Nurses who specialize in putting in intravenous needles at major hospitals in the Lower Mainland will lose their positions as of September.
The Fraser Health Authority is cutting IV nurse teams at Burnaby General, Royal Columbian and Surrey Memorial in a move that will save $600,000 per year.
Regular floor nurses will be trained to perform all injections, including IV insertions, said Roy Thorpe-Dorward, spokesperson for Fraser Health.
"This is the way it's managed at all other Fraser Health hospitals, and it's pretty much the standard in hospitals across B.C.," he said, noting the decision was based on the specialized teams being overburdened with the number of patients waiting for IVs.
"The idea is to be able to provide the service to patients across the system when they need it."
In total, 10 specialized nursing positions will be lost; one at Burnaby General, four at Surrey Memorial and five at Royal Columbian.
The nurses in the specialized positions will likely be moved into other positions at the hospitals, based on seniority, according to the B.C. Nurses Union.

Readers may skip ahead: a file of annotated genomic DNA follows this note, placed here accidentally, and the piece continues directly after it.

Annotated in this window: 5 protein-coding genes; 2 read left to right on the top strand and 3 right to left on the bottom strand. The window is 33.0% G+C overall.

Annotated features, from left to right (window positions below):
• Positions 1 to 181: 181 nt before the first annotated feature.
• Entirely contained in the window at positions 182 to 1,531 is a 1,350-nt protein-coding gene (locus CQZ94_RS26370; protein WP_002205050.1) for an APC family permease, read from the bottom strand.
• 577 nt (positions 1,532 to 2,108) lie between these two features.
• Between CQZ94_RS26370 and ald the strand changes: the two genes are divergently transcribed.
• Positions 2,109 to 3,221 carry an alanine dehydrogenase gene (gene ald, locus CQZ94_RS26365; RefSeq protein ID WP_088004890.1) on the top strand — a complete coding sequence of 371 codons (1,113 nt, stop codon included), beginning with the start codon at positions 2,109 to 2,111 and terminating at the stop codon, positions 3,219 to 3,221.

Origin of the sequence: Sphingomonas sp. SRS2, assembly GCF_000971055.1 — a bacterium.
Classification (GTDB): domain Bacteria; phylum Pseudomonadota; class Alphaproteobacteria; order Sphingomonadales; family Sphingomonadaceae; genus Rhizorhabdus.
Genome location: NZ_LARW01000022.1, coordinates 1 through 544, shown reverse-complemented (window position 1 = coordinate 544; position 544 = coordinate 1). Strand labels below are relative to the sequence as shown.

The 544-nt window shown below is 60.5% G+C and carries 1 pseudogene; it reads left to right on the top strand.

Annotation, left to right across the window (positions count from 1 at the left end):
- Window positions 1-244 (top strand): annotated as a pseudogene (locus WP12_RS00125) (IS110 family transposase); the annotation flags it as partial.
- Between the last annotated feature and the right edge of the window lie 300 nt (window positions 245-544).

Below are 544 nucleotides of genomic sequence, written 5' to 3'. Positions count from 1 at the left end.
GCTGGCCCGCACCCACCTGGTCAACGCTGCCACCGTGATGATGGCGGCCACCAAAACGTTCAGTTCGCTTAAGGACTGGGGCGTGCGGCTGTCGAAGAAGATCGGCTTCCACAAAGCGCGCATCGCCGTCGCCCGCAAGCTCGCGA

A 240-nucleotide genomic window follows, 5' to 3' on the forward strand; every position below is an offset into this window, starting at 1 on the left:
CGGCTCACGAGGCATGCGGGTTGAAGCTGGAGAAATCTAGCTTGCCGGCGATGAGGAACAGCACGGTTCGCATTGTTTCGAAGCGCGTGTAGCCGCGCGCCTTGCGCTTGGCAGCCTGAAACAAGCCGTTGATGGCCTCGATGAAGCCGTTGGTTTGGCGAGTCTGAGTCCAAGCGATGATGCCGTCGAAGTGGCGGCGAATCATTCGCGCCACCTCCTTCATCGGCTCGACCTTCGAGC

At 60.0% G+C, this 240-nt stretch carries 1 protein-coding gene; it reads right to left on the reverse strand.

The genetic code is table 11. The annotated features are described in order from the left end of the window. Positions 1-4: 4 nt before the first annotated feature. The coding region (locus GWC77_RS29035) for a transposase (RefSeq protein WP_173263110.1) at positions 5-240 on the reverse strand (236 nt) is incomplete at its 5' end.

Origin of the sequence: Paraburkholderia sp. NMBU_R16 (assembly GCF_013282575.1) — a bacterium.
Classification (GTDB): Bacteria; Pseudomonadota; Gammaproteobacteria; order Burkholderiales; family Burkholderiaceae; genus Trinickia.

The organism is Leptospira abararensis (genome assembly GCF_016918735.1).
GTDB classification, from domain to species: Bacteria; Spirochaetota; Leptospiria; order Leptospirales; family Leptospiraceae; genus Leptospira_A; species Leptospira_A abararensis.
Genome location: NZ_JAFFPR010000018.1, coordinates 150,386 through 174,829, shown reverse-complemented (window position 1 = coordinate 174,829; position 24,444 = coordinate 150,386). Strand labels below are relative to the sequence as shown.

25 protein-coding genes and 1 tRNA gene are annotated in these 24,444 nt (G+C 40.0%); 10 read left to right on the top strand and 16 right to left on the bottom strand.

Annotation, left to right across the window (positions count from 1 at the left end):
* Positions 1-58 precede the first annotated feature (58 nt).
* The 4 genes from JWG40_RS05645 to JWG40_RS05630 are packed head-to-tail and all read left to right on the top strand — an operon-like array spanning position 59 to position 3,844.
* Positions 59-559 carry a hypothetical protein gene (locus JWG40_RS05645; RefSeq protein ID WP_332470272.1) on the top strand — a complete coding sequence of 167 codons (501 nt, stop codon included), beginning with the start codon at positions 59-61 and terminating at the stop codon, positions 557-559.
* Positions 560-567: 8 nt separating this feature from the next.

However, the union is calling the decision to cut the teams a move in the wrong direction.
"We certainly do not see this cut in the best interest of patient care," said union vice-president Janice Buchanan, who suggested specialized nurses are important for IV insertions because the procedure can be challenging and time-consuming.
"It's a skill you need to be doing on a regular basis and it can be a very distressing procedure for a patient... you want skilled, experienced nurses that can do it efficiently," she said. "Nurses on the floor could learn and be proficient, however, they have such high volumes of work on these medical units."